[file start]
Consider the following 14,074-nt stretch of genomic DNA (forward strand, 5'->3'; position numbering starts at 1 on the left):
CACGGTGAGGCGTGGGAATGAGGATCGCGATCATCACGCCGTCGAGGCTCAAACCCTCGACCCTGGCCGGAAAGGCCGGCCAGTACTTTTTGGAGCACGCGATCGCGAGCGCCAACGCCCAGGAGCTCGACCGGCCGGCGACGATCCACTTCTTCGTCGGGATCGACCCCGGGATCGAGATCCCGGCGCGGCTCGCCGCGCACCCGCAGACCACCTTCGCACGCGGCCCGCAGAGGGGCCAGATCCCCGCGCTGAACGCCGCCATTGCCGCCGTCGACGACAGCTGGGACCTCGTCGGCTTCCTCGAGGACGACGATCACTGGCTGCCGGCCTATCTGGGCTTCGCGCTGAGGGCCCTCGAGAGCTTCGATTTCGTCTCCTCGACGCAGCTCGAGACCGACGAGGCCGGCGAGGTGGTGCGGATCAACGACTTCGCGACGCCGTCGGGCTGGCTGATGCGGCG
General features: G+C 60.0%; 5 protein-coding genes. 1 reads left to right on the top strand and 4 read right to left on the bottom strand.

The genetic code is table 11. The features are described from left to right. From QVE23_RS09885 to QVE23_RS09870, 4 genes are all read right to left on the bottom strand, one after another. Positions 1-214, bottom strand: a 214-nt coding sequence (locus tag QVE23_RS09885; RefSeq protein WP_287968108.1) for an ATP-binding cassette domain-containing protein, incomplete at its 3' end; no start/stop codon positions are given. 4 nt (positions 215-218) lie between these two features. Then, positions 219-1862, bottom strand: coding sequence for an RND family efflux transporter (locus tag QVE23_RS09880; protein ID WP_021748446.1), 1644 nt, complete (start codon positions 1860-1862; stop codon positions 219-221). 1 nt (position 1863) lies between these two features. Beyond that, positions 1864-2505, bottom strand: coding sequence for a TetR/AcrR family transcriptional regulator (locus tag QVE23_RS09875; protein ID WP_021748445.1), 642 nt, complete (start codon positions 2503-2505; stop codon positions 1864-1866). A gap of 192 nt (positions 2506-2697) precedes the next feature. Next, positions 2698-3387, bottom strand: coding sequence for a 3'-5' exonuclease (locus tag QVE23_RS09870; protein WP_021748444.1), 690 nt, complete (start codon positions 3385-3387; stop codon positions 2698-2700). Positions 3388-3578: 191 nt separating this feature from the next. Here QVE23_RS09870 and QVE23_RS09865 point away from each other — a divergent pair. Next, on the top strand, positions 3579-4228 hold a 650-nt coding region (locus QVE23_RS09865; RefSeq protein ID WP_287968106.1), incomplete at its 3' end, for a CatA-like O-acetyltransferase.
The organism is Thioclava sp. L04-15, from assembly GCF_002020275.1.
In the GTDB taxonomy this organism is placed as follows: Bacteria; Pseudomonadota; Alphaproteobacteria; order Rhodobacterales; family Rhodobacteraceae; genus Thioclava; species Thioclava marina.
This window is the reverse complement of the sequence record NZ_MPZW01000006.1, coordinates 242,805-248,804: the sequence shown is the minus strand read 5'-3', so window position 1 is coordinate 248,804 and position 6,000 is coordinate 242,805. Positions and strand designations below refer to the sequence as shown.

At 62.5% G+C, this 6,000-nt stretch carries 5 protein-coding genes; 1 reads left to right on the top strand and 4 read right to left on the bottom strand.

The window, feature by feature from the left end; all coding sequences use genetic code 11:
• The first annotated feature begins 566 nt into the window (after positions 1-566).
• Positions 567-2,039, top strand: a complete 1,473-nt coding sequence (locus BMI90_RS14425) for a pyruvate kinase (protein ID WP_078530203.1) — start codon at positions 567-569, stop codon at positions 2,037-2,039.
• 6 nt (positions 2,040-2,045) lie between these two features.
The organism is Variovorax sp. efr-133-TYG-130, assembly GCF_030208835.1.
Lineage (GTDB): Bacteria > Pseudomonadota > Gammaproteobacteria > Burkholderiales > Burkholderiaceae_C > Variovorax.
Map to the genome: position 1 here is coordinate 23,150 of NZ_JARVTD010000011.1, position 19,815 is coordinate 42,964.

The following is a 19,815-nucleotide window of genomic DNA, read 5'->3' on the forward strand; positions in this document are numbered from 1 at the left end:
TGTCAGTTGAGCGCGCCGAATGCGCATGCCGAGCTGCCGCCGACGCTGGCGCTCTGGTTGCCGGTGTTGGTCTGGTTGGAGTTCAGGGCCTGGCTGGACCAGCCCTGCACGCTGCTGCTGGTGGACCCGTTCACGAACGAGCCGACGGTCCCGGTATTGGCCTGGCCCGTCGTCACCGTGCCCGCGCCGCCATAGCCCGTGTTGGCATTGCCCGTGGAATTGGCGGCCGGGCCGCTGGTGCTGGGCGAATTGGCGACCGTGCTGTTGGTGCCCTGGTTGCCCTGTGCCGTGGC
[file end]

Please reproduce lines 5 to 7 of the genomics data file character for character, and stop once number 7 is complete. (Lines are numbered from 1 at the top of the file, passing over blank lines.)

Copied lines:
The organism is Thioclava sp. L04-15, from assembly GCF_002020275.1.
In the GTDB taxonomy this organism is placed as follows: Bacteria; Pseudomonadota; Alphaproteobacteria; order Rhodobacterales; family Rhodobacteraceae; genus Thioclava; species Thioclava marina.
This window is the reverse complement of the sequence record NZ_MPZW01000006.1, coordinates 242,805-248,804: the sequence shown is the minus strand read 5'-3', so window position 1 is coordinate 248,804 and position 6,000 is coordinate 242,805. Positions and strand designations below refer to the sequence as shown.